House Speaker Paul Ryan made big news yesterday on CNN when he said that he was not quite ready to support his party’s presumptive presidential nominee, Donald Trump. There is virtue, of course, in refusing to back a manifestly unqualified and bigoted jabberwock like Trump, but Ryan made clear that his endorsement was merely withheld, not denied. “I hope” to endorse Trump, Ryan said, “and I want to,” but Trump had to meet some of the Speaker’s terms first.
Per Ryan, Trump has to “unify” the party before he can expect to get his support. He didn’t explain specifically what that meant, but it has something to do with Trump proving to the Ryan wing of the party that he cares about conservative dogma. “I think conservatives want to know, does he share our values and our principles on limited government, the proper role of the executive, adherence to the Constitution?” Ryan said.
I’m pretty confident that Ryan is not naïve enough to think that he can transform Donald Trump into conservative ideologue, and I’m also pretty sure that Ryan understands he has no real leverage here. Trump is riding high as the top choice of the Republican electorate, and he soundly dominated a vast field of candidates who are far more in line with the Ryan vision of conservatism than he is. Trump’s theory of the race is that the GOP base cares more about nativist resentment and populist agitation than tax cuts and entitlement reform, and thus far he’s been proven correct.
Moreover, Ryan left his metric of party “unification” completely undefined. Trump, meanwhile, is already claiming support from former critics (like Rick Perry), supporters of his rivals (like Mike Pence), leaders in Congress (like Mitch McConnell), blue-state Republicans up for reelection (like Kelly Ayotte), and party elders (like John McCain). Trump can point to all this and say to Ryan “I am uniting the party; you’re the one causing division.” My guess is that Trump will continue on precisely as planned and Ryan will eventually find some pretext to give in and offer his support (it will likely have something to do with how uniquely bad a president Hillary Clinton would be).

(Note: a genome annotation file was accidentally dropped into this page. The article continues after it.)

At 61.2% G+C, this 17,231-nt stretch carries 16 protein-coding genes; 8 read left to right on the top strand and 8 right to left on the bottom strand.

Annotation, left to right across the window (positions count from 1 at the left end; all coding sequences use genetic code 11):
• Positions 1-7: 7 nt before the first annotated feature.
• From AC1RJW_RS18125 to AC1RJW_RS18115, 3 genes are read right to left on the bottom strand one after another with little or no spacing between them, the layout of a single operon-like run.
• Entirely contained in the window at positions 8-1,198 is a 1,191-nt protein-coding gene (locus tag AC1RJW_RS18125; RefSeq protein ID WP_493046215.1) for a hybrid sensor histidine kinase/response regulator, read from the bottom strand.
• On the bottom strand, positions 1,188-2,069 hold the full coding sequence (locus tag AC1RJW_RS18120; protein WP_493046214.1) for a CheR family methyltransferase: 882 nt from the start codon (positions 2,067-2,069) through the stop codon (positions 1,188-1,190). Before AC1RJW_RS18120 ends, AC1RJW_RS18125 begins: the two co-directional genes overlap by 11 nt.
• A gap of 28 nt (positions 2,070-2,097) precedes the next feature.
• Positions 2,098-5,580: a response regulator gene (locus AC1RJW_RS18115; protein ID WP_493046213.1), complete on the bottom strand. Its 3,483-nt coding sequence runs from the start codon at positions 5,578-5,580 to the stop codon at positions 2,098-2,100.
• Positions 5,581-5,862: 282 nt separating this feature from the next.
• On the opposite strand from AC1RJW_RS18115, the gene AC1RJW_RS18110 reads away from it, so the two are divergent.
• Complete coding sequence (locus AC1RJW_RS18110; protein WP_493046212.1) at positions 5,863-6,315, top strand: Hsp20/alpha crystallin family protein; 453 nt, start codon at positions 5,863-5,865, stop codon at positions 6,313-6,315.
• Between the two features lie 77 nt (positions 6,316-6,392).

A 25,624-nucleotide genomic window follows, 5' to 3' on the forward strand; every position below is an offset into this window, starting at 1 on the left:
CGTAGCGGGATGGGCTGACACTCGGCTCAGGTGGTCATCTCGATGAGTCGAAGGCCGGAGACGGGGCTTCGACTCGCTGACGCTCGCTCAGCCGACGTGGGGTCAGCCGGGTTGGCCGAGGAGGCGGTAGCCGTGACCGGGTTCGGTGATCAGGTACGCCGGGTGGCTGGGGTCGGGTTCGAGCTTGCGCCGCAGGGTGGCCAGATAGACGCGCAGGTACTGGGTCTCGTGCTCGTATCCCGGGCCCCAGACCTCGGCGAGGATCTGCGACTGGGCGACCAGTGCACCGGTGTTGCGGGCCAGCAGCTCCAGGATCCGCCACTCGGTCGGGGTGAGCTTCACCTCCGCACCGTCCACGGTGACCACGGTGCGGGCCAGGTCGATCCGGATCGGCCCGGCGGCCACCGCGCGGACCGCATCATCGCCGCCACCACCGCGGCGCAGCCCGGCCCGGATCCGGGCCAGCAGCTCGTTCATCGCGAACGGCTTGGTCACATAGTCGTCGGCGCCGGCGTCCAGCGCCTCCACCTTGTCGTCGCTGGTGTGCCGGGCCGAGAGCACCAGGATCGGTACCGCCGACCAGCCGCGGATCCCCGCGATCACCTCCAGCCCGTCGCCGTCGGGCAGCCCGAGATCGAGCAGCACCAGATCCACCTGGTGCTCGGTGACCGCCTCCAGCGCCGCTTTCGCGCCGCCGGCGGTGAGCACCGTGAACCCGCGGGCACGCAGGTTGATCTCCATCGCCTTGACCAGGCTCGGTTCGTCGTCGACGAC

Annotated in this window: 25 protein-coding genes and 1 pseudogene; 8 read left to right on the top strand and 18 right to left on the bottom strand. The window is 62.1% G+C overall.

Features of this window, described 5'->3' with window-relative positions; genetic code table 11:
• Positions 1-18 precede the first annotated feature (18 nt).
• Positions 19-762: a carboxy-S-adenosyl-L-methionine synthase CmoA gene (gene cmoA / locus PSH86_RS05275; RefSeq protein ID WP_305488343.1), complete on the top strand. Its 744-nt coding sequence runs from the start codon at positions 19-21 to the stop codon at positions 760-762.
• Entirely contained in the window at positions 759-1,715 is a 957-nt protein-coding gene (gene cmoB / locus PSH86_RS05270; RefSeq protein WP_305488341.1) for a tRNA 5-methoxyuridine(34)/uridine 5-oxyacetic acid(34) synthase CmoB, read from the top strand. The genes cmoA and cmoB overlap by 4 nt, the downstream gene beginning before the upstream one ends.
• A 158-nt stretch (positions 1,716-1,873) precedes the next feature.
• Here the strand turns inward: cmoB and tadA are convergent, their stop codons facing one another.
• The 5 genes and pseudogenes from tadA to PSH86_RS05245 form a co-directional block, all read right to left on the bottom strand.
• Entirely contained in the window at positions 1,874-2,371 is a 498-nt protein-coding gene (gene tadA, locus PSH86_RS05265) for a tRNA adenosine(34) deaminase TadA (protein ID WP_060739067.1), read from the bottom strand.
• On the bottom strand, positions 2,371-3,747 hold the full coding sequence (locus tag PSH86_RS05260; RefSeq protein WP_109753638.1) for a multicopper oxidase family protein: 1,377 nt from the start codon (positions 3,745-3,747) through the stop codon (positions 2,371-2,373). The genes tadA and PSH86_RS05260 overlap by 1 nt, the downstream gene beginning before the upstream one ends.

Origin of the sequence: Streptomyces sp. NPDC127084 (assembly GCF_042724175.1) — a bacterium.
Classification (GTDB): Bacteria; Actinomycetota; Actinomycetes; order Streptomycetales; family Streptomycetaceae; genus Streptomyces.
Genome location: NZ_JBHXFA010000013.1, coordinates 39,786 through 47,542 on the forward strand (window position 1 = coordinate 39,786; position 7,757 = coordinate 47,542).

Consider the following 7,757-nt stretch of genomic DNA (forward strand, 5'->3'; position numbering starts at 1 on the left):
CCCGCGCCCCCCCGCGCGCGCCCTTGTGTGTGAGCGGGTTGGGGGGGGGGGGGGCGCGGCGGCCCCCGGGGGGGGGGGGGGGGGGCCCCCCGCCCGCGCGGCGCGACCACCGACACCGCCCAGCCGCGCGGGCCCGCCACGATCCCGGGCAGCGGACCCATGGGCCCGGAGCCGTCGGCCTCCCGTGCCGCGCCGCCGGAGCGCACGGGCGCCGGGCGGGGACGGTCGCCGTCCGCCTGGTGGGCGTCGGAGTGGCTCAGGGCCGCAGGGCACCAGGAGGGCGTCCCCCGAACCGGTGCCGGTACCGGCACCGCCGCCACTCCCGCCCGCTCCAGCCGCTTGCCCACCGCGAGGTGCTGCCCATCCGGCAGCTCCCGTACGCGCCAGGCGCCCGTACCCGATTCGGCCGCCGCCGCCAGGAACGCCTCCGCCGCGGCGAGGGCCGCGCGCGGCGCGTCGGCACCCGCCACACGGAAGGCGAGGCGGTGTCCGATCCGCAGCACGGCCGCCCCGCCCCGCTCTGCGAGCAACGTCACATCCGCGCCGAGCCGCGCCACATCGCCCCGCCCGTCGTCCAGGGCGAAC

So why would Ryan make this dramatic gesture and offer terms he know won’t be met? For the short-term he’s giving cover to House members who don’t want to get behind Trump. But really this is all about Paul Ryan and his ambition to be the guy who picks up all the pieces after Trumpism destroys the GOP. That’s the reason Ryan gave a big speech in the middle of a fractious presidential primary laying out his optimistic vision of American governance. That’s the reason Ryan’s office has been releasing very slick “ads” promoting this optimistic vision of government. That’s the reason he’s preparing a policy agenda designed to allow Republicans to run on something other than the Trump platform. And that’s the reason Ryan set himself at odds with Trump at the precise moment that Trump completed his conquest of the GOP.
If Ryan’s primary concern is party unity, then it seems a bit odd for him to publicly distance himself from the nominee his party overwhelmingly voted for – unless, of course, he understands that a crack-up is inevitable and he wants to take advantage of it. It seems likely that the GOP is heading for a split between the pro-Trump and anti-Trump factions of the GOP, and Ryan wants to be the leader of the anti-Trumps. If, as is generally assumed, Trump is all but certain to lose the general election, then the leaderless and hopelessly divided GOP will find itself casting about for a new leader, and Paul Ryan will be there making the case that he tried offering a positive alternative to Trumpism.